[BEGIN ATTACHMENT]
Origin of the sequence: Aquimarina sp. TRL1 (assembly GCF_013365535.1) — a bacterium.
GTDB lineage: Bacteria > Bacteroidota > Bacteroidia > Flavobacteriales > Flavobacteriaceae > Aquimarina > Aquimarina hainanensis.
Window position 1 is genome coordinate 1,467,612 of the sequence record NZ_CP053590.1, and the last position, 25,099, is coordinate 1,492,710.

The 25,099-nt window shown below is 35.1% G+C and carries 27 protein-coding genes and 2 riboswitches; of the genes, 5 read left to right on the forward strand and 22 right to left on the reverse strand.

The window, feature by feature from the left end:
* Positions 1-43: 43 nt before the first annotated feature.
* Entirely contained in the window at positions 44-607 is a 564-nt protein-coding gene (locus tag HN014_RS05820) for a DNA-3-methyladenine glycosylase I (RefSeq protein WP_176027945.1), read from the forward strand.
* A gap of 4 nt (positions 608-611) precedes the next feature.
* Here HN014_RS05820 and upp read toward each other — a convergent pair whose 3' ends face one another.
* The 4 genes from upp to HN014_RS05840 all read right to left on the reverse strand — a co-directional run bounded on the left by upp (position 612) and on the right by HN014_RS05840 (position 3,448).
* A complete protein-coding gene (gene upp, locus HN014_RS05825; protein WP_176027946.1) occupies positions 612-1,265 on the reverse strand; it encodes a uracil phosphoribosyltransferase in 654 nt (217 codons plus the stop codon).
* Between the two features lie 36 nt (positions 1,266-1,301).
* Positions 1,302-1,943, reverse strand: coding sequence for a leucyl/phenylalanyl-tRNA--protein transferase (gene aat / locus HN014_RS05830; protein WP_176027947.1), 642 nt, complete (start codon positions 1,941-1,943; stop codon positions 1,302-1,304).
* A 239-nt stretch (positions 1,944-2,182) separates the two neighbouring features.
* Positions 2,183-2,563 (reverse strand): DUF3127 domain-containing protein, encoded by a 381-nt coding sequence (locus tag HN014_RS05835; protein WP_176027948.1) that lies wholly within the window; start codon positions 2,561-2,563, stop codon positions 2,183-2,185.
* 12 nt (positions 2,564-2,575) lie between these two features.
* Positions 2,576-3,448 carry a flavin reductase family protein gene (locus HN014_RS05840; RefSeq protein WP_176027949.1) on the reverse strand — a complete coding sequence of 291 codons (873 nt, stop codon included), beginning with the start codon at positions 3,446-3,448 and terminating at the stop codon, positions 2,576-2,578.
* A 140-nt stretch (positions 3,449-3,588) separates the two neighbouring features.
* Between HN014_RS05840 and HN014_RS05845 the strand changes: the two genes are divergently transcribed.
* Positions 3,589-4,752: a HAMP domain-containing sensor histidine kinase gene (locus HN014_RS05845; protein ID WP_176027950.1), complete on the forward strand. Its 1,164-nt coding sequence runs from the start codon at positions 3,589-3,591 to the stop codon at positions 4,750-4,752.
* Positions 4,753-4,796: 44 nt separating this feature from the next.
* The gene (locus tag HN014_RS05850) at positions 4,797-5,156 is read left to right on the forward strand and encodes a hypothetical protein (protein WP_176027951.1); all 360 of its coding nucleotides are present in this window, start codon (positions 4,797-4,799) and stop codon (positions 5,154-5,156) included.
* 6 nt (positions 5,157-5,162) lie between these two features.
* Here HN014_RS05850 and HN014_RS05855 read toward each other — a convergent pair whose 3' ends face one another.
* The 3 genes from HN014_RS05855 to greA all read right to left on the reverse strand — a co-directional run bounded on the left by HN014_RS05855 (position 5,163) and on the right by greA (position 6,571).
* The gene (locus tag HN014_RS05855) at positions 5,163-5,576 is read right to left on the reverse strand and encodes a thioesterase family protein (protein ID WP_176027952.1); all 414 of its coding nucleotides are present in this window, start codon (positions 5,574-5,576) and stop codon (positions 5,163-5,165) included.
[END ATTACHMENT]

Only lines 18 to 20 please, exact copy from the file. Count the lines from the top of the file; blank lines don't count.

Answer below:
* A 140-nt stretch (positions 3,449-3,588) separates the two neighbouring features.
* Between HN014_RS05840 and HN014_RS05845 the strand changes: the two genes are divergently transcribed.
* Positions 3,589-4,752: a HAMP domain-containing sensor histidine kinase gene (locus HN014_RS05845; protein ID WP_176027950.1), complete on the forward strand. Its 1,164-nt coding sequence runs from the start codon at positions 3,589-3,591 to the stop codon at positions 4,750-4,752.